The initiative promotes such reforms as (our favorite!) ‘sunset sessions’ of legislatures to get rid of outdated laws; making laws briefer and easier to read; and creating health courts to bring more medical science and rationality to medical disputes now dominated by trial lawyers.

Voters and candidates in this election cycle should pay close attention to Start Over for proposals on how to create a more efficient, more rational, more courteous and less costly society. Again, see and join the campaign. (The site has some hilarious examples of legal overreach. And you can send your own.)

This is not a right vs. left issue. It’s about common sense.

Read the editorial in full and leave your feedback in the comments section below.

Comment ›

Today’s Read II: Dr. Amy Tuteur on Defensive Medicine and America’s Aversion to Risk

In a blog entry at KevinMD, Dr. Amy Tuteur points to defensive medicine as the reason for “the explosion in the rate of C-sections and inductions” and reduction in number of VBACs (vaginal births after C-section). She goes on, however, to make a larger point about how defensive medicine fits into American society, writing:

There’s an important subtext that undergirds defensive medicine that often goes unrecognized and therefore unanalyzed. Defensive medicine is driven by the fact that we live in a ‘risk society,’ a society that is organized around a new understanding of risk.

There have always been risks, of course, but they have traditionally been viewed as outside the control of human beings. The risk society has arisen because of new beliefs that we can and (especially) that we should control every aspect of risk.

In our risk society, we are obsessed with the risk of auto accidents and outfit our cars with ever more airbags and safety features. We are obsessed with risks to our children, and restrict their play outdoors and their independence, and we are obsessed with illness and death, literally passing laws to control personal habits like smoking.

Dr. Tuteur goes on to point out that having doctors practice defensively poses its own risks—as does American’s efforts to eliminate risks from other areas of society:

So what’s wrong with defensive medicine? Defensive medicine rests on the premise that we must do things to reduce risk. It completely ignores the risks posed by doing things. But that’s not only a feature of defensive medicine, it is a feature of every aspect of a risk society.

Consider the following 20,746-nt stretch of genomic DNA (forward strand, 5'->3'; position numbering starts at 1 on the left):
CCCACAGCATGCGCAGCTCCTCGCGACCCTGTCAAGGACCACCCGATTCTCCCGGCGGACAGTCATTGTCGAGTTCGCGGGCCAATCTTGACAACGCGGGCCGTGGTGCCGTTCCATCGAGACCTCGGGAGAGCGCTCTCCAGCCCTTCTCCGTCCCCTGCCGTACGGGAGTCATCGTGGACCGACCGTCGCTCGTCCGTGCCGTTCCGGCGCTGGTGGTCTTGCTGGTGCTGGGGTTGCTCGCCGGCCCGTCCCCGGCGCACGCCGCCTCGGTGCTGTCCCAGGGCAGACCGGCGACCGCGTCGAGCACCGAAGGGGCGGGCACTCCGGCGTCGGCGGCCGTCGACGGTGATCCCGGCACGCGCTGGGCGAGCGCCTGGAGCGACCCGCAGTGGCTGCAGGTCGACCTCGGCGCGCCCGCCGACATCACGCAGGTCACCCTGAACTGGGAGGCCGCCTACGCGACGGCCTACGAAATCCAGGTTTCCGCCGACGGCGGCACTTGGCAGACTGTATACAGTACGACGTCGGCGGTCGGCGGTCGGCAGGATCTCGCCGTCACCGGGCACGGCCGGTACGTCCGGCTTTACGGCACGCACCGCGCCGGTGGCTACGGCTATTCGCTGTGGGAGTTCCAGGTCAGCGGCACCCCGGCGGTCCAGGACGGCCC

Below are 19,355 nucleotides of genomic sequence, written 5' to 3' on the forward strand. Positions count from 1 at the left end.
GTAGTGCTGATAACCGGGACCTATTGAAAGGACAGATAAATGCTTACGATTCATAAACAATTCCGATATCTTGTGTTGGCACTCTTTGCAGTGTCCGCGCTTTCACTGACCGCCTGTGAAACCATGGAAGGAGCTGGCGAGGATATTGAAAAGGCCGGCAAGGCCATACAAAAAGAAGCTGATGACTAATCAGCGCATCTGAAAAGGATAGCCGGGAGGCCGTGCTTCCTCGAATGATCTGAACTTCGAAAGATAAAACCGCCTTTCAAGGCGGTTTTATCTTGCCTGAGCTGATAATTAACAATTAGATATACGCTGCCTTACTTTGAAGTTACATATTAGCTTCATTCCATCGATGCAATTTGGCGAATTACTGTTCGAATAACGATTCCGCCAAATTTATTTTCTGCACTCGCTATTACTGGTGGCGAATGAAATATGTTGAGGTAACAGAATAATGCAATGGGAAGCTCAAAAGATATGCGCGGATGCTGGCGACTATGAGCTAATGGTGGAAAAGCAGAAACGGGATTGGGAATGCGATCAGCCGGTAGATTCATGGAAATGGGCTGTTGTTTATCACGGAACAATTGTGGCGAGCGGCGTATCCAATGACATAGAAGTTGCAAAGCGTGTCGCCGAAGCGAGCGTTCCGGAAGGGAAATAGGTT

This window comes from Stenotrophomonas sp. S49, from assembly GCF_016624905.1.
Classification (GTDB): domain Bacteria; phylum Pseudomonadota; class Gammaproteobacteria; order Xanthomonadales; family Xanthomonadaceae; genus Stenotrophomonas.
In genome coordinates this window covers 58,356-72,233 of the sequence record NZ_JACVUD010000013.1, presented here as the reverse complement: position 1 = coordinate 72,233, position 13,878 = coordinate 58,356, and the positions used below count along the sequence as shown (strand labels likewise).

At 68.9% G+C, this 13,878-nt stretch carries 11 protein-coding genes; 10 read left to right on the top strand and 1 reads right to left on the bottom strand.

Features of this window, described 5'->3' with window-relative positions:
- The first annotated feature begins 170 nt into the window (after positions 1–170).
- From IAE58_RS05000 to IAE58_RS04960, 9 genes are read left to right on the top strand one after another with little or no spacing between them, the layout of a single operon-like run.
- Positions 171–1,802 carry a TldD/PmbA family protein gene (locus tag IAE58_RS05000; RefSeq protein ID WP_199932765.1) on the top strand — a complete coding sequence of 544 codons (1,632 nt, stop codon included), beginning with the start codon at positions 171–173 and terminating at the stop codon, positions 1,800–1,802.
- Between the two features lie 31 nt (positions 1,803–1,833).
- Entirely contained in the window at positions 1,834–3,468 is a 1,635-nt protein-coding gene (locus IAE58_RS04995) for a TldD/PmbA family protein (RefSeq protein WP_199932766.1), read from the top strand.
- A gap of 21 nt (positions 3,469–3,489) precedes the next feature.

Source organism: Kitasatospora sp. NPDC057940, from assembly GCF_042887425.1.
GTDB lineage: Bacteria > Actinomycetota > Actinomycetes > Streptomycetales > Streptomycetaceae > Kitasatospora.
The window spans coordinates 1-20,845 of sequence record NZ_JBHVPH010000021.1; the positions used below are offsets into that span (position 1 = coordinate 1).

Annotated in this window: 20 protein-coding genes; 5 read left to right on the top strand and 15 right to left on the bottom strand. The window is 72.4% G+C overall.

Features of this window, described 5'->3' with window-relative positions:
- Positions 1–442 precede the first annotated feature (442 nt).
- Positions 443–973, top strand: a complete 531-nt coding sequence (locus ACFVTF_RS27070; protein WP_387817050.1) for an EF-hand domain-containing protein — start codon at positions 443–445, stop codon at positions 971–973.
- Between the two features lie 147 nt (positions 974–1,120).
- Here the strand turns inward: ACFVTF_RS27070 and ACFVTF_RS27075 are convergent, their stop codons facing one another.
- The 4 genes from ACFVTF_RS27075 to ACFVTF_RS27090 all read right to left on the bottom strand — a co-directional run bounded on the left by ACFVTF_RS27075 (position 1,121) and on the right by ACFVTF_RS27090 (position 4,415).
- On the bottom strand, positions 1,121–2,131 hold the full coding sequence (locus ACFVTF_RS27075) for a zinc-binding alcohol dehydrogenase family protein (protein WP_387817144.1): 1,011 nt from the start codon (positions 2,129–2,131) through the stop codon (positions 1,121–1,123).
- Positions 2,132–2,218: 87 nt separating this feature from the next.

Yes, we make cars safer by putting in more safety features, but we increase the price of cars. Yes, we reduce the risk of kidnapping if we don’t let our children play outdoors, but it’s not good for children to grow up cowering inside their houses. Yes, we reduce the risk of illness when we pass laws regulating private habits, but we also reduce freedom. And when we do more inductions for postdates we lower the risk of postdates stillbirth, but raise the risk of C-section.

Dr. Tuteur concludes by stating what must be done to combat defensive medicine and risk aversion in general—it’s an argument with which Start Over agrees, particularly the idea that realistic boundaries of acceptable risk (for doctors in particular) need to be defined. 

Read the entire blog entry and share your thoughts in the comments section below.

Comment ›

“Gang of Six” Deficit-Reduction Plan Calls for Medical Liability Reform

Included in the deficit-reduction plan released yesterday by the “Gang of Six”—which is comprised of U.S. Senators Chambliss, Coburn, Conrad, Crapo, Durbin, and Warner—is a call for Congress to find cost savings through medical liability reform.

The senators’ overall plan resembles that of the National Commission on Fiscal Responsibility and Reform’s, which was released in December 2010 and of which Senators Coburn, Conrad, Crapo, and Durbin were members. The Commission’s plan specifically calls for “creating specialized ‘health courts’ for medical malpractice lawsuits.”

Start Over argues that health courts hold the best promise for bringing reliability, efficiency, and fairness to medical liability disputes—and for limiting the costly practice of defensive medicine. Contact Congress and tell them that you support the renewed call for liability reform, and for health courts specifically. 

Comment ›

Today’s Read: Philip K. Howard’s Letter to the Editor

Common Good Chair Philip K. Howard has a letter to the editor in today’s New York Times in which he comments on a recent Times article on judge-directed negotiations of medical malpractice disputes. “Avoiding [the waste created by defensive medicine] requires more than better judicial management,” Howard argues in the letter. “It requires a reliable decision maker who can be trusted to sort good care from bad.” This requirement, Howard concludes, is why a broad coalition has called for the creation of special health courts

Read Howard’s letter—and the underlying article—and tell us your thoughts on which approach to medical liability cases is better—health courts or judge-directed negotiation?

Comment ›

Legal Idiocy #15: Warning: Reading All Potential Side Effects Might Cause Drowsiness

The New York Times reports on a May 2011 paper in the Archives of Internal Medicine which reveals that “the average drug label lists 70 possible side effects and some drugs list more than 500”—including those that are minor, uncommon, or could occur in the absence of taking the drug. Indiana University’s Dr. Jon Duke, one of the paper’s authors, states that drug companies’ fear of lawsuits is responsible for this frequent “overwarning.” The Times article relates: “Listing every inkling of an adverse reaction can help drug companies in lawsuits, Dr. Duke said. If someone sues about a side effect that is listed in the drug’s package insert, the company can say patients had been warned.”

Comment ›

 < 1 2 3 4 >